This is an archived week of our news feed from the week of November 2 to November 6 , 2015.

For the latest news, check out our daily real-time News Roundup.

November 13, 2015

The Lasting Legacy of Charles and Ray Eames   Currently the subject of a major retrospective at London’s Barbican Center, the husband-and-wife team helped democratize design, which they saw as an avenue to solve problems rather than a luxury. The exhibition includes numerous versions of the classic leather lounge chair (which Herman Miller now sells for $5,000, countering the Eames model of producing low-cost furniture for the masses) for which they are best known. The influence of that chair can still be seen today in offices and airports around the world, as well as the furniture sold at Target or Ikea. Even Apple’s chief designer Jonathan Ive has named the Eames as an influence for their blend of form and function. [The Atlantic]

Pacific Northwest Winners   This year, the Architectural Institute of British Columbia's program honors 10 projects in four categories of its 2015 Architectural Awards, and one firm led by a local architect. [ARCHITECT]

Rendering of the Central Hub interior
The Industry Rendering of the Central Hub interior

Mobile Opera   In the parking lot of SCI-Arc, an 80-foot-wide donut-like structure with a cylindrical opening to the sky, serves as the temporary structure is a viewing pavilion for Hopscotch, a "mobile opera" set in 24 limousines driving around L.A. Though the ticketed audience is riding around with the singers and musicians inside the limos, the viewing pavilion is an auxiliary space where non-ticketed audience members can experience the spectacle. [ARCHITECT]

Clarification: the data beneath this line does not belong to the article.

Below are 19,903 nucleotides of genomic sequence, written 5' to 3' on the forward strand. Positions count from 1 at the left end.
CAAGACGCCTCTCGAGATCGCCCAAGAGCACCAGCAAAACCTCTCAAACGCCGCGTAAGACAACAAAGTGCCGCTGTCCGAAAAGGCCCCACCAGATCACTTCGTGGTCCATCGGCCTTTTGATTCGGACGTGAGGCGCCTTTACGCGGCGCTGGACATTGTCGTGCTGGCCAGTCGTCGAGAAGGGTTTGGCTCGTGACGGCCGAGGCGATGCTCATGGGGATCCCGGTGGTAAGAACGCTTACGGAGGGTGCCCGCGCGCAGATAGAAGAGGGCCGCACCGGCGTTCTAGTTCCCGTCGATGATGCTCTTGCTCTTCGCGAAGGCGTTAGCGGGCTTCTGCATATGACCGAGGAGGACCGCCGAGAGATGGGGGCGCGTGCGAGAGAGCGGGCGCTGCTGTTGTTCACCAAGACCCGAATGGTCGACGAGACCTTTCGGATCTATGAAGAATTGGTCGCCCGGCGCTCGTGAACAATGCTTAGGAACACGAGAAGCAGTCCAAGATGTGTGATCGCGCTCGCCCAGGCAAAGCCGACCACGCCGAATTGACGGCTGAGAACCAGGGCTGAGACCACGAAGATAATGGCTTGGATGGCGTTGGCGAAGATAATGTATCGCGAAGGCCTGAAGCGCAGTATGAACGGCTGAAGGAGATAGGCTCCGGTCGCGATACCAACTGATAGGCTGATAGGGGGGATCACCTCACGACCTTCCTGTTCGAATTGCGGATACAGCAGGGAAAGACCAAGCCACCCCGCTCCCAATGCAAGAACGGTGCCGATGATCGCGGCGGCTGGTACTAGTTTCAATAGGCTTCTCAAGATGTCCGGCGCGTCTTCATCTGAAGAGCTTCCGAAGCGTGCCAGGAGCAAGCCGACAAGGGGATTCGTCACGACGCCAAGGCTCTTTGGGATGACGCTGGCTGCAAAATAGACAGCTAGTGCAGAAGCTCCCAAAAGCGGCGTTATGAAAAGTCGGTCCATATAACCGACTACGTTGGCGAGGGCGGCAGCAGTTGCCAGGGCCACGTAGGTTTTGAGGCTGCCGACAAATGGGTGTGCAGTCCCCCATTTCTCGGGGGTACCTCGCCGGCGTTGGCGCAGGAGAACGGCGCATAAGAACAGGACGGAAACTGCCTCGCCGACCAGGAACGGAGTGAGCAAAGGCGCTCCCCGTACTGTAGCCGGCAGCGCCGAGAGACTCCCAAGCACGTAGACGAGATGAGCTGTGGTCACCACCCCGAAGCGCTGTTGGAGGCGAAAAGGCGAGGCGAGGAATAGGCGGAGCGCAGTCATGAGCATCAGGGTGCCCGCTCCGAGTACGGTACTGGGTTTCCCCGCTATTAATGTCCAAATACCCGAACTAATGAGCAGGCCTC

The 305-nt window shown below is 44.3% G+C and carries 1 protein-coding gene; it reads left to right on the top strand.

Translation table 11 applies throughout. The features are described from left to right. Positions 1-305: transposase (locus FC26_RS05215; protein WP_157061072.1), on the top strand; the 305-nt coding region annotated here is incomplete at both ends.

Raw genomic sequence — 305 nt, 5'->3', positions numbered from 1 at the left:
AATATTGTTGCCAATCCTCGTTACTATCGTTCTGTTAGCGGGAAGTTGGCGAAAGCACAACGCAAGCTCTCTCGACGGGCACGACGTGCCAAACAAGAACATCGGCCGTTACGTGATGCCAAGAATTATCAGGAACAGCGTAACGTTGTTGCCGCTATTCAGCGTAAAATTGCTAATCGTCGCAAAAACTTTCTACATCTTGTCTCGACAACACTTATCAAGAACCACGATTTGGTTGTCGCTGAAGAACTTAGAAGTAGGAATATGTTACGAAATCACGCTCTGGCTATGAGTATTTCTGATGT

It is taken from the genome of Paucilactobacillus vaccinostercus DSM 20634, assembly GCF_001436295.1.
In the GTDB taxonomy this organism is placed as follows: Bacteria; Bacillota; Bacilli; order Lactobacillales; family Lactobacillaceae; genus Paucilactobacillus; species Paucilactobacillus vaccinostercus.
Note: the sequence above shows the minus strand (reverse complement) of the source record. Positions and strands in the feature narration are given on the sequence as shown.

Claire Maxfield
Atelier Ten Claire Maxfield

Q+A   Atelier Ten’s Claire Maxfield discusses advances in sustainable design and the evolving relationship between architects and engineers. [ARCHITECT]

Times Square for Valentine's Day   For the past eight years, Times Square Arts has put out an open call for architecture and design firms to submit proposals for a romantic public art installation. Curated by New York’s Center for Architecture, the piece is placed at Father Duffy Square, between 46th and 47th Streets. This year, the organization selected Collective-LOK to design the installation. [ARCHITECT]

Carrie Norman and Thomas Kelley
Photography: Carl Bower Carrie Norman and Thomas Kelley

Drawing Importance   Norman Kelley, a firm comprised of Carrie Norman and Thomas Kelley are using their exhibition at the Chicago Architecture Biennial to highlight the importance of drawing to architecture. [ARCHITECT]

Awards: Enter Now!

Enter the 2016 AIA Housing Awards, a program that has grown over the last decade to include consideration of energy usage. The main goal, always and most importantly, is the importance of good housing. The award program's categories are one- and two-family custom residences, one- and two-family production homes, multifamily housing, and specialized housing. The deadline to enter is 5 p.m. on Nov. 20.

The Graham Foundation's Carter Manny Award recognizes doctoral students working on dissertation topics in architecture. Applications are available online now and due Nov. 15.

The Urban Land Institute is now accepting applications to compete in its student competition to design an urban planning and development scenario. Teams must apply by Dec. 7.

Bathroom products manufacturer Victoria + Albert is challenging designers to create a space that uses its products. Entry is free and submissions are due Dec. 20.

AIA|DC is accepting entries for the Sarah Booth Conroy Prize for Journalism and Architectural Criticism to reward excellent reporting of architecture and urbanism in Washington, D.C. The annual prize is $5,000. Deadline is Dec. 31.

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